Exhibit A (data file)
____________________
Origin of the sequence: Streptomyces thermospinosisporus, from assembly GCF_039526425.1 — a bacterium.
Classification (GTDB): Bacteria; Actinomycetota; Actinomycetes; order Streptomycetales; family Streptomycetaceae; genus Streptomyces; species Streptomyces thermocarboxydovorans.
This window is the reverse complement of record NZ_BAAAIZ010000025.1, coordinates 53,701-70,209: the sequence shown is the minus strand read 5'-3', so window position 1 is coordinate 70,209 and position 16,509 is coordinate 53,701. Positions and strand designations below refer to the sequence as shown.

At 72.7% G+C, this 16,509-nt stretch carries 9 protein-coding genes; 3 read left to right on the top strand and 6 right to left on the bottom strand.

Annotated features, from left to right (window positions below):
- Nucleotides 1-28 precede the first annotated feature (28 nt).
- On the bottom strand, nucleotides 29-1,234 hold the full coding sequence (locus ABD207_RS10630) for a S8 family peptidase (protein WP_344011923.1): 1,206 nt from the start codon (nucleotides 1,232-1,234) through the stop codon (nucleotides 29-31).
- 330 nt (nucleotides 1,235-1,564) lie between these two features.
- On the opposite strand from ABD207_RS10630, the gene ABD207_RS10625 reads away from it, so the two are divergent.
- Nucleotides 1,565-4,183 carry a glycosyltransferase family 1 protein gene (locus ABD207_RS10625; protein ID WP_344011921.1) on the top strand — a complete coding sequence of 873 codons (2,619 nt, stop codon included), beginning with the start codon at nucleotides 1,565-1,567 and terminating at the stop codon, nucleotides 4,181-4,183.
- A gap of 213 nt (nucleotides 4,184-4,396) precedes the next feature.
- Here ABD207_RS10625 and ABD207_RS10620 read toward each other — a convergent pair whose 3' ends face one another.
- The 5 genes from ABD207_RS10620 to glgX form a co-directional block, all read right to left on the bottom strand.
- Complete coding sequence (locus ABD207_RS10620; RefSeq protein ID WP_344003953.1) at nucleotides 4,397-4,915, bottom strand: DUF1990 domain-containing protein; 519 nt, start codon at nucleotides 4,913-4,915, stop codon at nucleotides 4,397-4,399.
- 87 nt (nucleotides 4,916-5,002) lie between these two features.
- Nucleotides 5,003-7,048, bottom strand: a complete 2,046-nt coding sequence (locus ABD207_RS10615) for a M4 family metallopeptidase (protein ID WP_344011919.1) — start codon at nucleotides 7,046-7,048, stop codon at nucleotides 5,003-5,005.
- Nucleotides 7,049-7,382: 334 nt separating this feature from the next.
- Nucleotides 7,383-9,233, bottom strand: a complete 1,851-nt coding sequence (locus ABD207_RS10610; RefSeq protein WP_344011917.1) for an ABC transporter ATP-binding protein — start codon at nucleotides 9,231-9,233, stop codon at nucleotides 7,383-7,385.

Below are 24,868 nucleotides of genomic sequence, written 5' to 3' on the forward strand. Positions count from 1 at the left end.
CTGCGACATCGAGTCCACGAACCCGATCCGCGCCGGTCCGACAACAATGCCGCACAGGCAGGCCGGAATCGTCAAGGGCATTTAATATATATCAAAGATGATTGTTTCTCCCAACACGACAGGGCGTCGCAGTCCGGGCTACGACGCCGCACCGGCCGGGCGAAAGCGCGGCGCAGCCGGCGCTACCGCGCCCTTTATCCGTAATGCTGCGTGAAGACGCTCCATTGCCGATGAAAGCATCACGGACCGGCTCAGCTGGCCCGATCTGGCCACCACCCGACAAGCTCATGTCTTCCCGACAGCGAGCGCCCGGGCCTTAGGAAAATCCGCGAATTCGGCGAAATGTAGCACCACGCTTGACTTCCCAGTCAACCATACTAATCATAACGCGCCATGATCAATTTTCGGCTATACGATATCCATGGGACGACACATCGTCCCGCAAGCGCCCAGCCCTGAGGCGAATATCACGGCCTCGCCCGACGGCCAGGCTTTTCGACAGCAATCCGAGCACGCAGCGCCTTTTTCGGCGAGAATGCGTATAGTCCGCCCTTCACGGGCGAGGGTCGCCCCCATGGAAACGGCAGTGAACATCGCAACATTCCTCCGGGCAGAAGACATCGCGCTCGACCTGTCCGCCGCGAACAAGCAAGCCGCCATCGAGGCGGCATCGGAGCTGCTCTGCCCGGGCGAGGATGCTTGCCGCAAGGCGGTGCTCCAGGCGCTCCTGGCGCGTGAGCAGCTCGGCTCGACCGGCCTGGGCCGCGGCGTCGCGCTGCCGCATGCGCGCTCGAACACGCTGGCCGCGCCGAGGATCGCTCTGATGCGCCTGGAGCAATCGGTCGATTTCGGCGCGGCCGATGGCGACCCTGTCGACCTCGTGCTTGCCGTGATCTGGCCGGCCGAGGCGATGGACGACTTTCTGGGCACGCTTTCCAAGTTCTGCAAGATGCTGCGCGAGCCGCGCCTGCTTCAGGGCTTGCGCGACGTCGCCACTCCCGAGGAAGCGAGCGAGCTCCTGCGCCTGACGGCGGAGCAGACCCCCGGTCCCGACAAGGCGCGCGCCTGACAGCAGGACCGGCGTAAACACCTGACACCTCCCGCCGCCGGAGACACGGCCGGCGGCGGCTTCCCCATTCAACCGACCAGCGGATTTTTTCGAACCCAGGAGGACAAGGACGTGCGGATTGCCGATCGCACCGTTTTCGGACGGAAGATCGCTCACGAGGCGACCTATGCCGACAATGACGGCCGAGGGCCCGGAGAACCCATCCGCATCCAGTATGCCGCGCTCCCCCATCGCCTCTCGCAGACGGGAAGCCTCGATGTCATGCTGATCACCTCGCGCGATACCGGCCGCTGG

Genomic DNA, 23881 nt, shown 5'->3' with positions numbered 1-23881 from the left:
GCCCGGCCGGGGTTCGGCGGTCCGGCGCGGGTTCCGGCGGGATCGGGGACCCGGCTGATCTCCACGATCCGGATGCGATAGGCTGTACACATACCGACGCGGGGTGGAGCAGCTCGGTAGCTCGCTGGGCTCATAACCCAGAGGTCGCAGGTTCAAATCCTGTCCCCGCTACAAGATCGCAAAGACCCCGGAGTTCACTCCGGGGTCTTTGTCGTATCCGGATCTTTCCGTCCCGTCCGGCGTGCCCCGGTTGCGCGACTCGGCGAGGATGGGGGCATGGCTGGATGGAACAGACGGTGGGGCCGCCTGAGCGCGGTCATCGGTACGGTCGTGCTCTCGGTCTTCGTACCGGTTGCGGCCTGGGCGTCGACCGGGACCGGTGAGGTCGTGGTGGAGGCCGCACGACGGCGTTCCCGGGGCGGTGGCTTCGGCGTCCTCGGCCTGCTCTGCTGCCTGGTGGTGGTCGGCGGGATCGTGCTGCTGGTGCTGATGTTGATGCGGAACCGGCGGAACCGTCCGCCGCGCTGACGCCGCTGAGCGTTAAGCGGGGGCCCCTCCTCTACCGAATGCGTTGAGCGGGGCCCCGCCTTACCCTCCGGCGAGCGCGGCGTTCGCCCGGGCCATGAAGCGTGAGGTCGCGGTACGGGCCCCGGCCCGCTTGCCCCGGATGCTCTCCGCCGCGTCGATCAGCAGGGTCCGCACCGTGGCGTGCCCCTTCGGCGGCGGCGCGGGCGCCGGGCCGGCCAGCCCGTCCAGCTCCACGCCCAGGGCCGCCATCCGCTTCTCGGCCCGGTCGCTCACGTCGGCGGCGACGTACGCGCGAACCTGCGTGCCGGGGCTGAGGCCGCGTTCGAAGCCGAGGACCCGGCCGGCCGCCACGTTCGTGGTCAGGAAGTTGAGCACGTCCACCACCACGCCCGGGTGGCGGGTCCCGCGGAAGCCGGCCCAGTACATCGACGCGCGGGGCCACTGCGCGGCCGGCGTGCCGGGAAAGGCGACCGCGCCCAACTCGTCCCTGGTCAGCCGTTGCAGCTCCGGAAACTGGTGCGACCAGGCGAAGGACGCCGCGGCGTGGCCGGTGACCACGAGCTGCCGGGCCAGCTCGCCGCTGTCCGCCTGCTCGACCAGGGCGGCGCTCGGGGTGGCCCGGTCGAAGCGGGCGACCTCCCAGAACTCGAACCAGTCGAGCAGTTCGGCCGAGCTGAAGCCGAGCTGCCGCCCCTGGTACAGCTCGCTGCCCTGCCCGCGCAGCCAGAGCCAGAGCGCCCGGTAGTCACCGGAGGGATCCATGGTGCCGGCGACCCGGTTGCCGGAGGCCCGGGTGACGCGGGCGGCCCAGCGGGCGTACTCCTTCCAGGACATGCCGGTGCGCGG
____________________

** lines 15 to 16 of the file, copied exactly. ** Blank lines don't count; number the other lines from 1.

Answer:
- 87 nt (nucleotides 4,916-5,002) lie between these two features.
- Nucleotides 5,003-7,048, bottom strand: a complete 2,046-nt coding sequence (locus ABD207_RS10615) for a M4 family metallopeptidase (protein ID WP_344011919.1) — start codon at nucleotides 7,046-7,048, stop codon at nucleotides 5,003-5,005.